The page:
RapidNFC's ScanStrength is a graded index designed to indicate the relative scanning distance performance of the different NFC tag chips that we sell on the store. The scale runs from 1 to 10. The higher the grade, the greater the average relative scanning distance.
Each tag is placed into a specially designed low relative permittivity testing rig. We then measure the scanning distance using three of the most popular NFC enabled phones from Samsung, Nokia and BlackBerry.
To ensure accurate and reliable results, the tests are performed a set number of times with differing phone orientations and using multiple copies of the same NFC tags or product.
Results are then collated and a ScanStrength relative performance index from 1 to 10 is applied.
We use a relative index rather than actual distances because the performance distances between phones vary substantially. Even the orientation or angle of the phone can affect scanning performance. Providing an actual distance is likely to be misleading.
However, as a guide, minimum distances are usually less than one centimetre and maximum scanning distances are many centimetres. In other words, there's a substantial performance difference between tags.
A large number of factors affect scan distance performance. One of the most common misconceptions is that the larger the antenna (aerial), the better the performance. When using mobile phones to read NFC tags, this is usually not the case. A larger antenna often requires more energy and therefore the phone needs to be closer.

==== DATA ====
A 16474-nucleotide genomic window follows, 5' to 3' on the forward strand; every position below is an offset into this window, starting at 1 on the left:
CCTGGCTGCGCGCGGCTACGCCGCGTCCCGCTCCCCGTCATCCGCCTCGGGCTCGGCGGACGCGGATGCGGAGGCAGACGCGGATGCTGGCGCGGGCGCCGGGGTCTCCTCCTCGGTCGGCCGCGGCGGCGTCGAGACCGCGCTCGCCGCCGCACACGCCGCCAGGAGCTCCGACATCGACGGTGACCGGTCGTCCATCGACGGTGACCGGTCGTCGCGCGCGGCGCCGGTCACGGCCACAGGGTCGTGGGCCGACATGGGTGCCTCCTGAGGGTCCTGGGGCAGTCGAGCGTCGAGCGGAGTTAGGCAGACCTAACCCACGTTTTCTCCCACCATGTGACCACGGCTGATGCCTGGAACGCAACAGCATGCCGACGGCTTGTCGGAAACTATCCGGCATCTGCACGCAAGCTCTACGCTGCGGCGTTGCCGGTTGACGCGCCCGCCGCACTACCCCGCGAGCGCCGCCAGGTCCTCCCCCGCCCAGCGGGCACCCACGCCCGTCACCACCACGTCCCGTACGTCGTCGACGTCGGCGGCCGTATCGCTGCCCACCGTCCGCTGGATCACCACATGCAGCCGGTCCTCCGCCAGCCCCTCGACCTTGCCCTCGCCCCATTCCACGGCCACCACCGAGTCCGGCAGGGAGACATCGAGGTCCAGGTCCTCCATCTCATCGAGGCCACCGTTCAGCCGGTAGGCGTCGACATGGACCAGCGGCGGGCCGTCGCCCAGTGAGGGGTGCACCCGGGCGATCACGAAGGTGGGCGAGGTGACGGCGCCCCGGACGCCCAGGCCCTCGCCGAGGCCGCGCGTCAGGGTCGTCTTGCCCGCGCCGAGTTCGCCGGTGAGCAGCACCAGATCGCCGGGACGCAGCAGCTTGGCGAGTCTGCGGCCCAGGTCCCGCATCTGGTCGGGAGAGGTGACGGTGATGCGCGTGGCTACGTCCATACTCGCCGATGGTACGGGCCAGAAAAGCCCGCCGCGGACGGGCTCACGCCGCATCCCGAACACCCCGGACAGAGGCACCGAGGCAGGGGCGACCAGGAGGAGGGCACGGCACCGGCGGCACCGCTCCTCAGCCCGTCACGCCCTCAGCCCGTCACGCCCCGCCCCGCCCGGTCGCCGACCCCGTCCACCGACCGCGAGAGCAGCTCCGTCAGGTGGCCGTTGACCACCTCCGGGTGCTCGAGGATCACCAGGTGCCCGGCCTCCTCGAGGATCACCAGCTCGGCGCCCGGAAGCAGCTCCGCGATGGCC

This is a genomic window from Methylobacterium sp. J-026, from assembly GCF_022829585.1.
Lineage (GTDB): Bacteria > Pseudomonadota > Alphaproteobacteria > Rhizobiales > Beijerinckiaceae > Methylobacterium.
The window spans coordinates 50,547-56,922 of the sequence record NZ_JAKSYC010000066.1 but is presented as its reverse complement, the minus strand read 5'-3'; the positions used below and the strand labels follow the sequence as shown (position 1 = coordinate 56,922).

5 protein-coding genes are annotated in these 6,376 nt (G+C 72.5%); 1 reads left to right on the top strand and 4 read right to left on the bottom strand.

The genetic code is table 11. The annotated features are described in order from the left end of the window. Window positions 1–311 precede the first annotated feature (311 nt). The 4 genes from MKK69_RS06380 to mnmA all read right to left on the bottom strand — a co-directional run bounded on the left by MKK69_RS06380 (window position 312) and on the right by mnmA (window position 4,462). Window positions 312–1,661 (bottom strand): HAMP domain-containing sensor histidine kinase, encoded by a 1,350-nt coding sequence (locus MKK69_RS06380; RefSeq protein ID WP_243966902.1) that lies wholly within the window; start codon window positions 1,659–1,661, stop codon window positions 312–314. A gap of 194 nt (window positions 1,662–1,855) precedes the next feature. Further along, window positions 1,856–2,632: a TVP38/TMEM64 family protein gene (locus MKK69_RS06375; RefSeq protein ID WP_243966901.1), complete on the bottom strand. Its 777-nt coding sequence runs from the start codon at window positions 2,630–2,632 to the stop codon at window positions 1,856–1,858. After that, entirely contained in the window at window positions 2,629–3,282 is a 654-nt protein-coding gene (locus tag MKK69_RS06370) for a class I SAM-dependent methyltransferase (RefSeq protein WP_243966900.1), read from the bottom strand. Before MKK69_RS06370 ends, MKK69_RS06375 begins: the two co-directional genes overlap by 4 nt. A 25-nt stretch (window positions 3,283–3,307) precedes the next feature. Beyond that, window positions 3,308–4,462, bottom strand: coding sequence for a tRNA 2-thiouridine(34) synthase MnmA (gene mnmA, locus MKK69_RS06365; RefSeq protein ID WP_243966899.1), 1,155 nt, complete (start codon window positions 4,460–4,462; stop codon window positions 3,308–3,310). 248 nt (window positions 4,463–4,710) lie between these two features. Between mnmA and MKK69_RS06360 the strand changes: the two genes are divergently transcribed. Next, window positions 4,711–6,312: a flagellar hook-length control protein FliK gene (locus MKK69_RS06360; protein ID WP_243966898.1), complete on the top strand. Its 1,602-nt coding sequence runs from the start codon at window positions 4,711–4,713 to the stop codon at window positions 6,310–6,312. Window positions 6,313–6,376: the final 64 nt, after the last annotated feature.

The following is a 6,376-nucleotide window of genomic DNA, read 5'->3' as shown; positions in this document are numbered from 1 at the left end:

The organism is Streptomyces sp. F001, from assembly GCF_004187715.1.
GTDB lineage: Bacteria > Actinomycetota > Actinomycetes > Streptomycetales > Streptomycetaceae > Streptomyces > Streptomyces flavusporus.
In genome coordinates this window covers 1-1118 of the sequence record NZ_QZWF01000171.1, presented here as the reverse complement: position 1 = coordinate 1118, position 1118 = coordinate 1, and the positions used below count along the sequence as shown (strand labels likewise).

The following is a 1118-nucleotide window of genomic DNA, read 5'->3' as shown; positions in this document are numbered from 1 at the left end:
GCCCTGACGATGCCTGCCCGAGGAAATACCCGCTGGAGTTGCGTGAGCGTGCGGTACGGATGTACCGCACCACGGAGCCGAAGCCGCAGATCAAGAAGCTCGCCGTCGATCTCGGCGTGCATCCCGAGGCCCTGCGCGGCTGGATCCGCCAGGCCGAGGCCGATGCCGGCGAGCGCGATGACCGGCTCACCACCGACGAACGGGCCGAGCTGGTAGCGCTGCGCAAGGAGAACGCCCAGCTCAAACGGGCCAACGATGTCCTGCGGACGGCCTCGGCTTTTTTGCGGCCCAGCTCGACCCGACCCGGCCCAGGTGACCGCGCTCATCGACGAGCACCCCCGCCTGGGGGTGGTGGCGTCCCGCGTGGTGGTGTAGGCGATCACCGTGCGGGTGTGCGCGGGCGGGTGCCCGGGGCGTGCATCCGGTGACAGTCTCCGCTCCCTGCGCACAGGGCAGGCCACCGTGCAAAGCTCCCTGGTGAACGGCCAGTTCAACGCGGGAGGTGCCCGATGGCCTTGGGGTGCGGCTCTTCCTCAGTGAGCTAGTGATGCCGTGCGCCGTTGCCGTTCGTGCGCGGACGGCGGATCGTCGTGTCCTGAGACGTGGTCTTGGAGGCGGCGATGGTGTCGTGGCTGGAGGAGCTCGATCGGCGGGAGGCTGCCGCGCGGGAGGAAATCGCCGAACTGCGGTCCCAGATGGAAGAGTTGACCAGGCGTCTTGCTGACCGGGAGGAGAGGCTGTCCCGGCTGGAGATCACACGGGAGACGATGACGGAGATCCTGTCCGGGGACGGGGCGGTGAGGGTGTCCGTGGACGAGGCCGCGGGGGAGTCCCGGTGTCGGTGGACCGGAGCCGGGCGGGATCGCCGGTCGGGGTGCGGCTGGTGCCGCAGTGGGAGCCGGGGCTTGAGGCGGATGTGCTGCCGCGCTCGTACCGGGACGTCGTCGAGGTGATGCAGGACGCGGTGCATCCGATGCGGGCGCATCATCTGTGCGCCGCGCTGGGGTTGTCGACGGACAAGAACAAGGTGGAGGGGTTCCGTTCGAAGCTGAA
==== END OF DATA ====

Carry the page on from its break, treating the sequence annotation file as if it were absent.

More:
A second factor is the antenna design which in many cases, such as keyfobs or wristbands, may be restricted.
And then there is the chip itself. In much the same way as mobile phones have different battery performances, there are significant differences in chip performance and the energy required to power them. The greater the energy required, the closer the energy source needs to be. This can be attributed to chip architecture, such as the Ultralight C's cryptography functionality, but also to overall design of the chip itself.
Generally, we would advise that you select the right chip for your application first, then decide on the shape or format. Clearly, if you are purchasing wristbands or keyfobs your options are more limited, but for NFC stickers, you can use ScanStrength as part of your decision process alongside design (printed, clear, white) and size.